• Improper use of IF THEN ELSE : There are times when multiple IF ELSE statements are written within a single formula instead of leveraging a mapping module and using a LOOKUP. This usually happens when there are different conditions to be written for every list item. It is always best to create a mapping module with the dimension for which the IF ELSE condition is to be written. In the mapping module, create a line item which maps this condition (either manual map or by formula). Use this line item in the final calculation module to look up the data and have the mapping set. This reduces the unnecessary loop and reduces the time taken to run the calculation.

We hope you found these pointers to be valuable. Remember to check out all the past Anaplan Live! sessions to learn more, no matter where you are in your model-building journey. Drop us a note below to let us know if this was helpful and what you’d like to see in a future deep dive.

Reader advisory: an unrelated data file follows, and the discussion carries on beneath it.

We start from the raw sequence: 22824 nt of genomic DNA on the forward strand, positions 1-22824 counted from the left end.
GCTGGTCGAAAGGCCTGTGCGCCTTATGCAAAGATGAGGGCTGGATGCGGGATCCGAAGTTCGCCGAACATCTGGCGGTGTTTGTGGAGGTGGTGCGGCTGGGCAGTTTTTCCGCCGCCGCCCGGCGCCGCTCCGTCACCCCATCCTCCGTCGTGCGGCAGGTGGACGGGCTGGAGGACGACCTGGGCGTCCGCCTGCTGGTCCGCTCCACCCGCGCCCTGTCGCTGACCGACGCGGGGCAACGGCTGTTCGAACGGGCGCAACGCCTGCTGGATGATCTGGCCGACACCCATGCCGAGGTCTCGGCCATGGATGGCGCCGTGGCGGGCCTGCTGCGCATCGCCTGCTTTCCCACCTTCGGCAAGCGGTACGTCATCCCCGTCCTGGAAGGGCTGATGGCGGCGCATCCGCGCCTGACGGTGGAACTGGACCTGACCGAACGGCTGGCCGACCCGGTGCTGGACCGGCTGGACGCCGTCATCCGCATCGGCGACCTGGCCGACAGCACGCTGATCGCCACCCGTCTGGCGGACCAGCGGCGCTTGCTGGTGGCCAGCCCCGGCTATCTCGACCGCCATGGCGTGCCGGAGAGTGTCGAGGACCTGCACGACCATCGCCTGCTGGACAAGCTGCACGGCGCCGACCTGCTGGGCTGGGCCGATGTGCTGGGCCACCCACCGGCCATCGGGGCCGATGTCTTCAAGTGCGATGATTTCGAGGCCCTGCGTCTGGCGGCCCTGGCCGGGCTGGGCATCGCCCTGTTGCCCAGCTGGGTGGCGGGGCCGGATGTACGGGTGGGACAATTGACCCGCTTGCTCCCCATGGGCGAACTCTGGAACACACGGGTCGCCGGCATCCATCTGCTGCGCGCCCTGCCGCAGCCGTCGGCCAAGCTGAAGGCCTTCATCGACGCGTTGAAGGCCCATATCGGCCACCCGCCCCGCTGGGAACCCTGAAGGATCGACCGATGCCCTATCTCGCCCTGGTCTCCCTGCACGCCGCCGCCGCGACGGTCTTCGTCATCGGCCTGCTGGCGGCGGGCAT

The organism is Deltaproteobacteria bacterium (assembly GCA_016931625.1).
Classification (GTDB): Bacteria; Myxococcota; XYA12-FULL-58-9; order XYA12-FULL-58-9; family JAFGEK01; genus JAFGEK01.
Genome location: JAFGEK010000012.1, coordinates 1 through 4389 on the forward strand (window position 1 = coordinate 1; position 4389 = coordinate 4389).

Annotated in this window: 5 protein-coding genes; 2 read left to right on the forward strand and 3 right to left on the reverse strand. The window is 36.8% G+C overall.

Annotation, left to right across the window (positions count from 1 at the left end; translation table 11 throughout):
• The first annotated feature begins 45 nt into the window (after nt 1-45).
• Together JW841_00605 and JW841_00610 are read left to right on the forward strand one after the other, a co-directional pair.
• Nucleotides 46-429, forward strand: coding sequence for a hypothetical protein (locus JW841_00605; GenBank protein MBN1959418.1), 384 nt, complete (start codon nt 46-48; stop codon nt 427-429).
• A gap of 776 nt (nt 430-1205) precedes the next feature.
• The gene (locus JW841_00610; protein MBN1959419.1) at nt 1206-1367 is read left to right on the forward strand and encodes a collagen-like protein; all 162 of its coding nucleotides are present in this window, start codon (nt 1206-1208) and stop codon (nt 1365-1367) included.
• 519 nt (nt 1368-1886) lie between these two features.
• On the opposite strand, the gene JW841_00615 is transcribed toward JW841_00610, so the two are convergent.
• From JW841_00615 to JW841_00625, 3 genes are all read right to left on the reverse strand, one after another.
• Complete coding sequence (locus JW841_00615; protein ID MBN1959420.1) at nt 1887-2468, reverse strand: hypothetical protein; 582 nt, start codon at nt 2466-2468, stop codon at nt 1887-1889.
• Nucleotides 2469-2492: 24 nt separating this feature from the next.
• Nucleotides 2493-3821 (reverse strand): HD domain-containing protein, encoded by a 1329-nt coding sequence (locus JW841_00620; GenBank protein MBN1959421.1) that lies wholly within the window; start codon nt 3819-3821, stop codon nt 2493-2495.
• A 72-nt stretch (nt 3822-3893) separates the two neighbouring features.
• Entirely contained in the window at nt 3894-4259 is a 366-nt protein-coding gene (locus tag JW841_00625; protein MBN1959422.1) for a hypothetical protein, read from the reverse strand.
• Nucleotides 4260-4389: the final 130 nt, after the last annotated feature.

• Great work here @ayzoha ! Really got into the details and expanded on the topics @JaredDolich@SonalTripathi, and I briefly touched on during the Anaplan Live session.

  • Thank you, @Brett.Francis ! Wouldn't have been possible without your help and mentoring. 

  • Good article with pointers to keep in mind.

    One question though : what is an index list as compared to a transactional list and how is it taking more memory space and calculation time ?

  • @david.savarin Thank you pointing this out. The understanding here is that an index list any list with a top level set to it, which is used to stage data. This will add another additional run loop to calculate everything at the summary level as well, which reduces the processing speed. 

    Also, every saved view needs to be updated to "Select levels to show", to remove the top level, to avoid errors in the actions.



    A good update to the post would be to explain what the index list here means. I will make that update. 

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  • Wonderful post!

    Great insights! Thanks for the info @ayzoha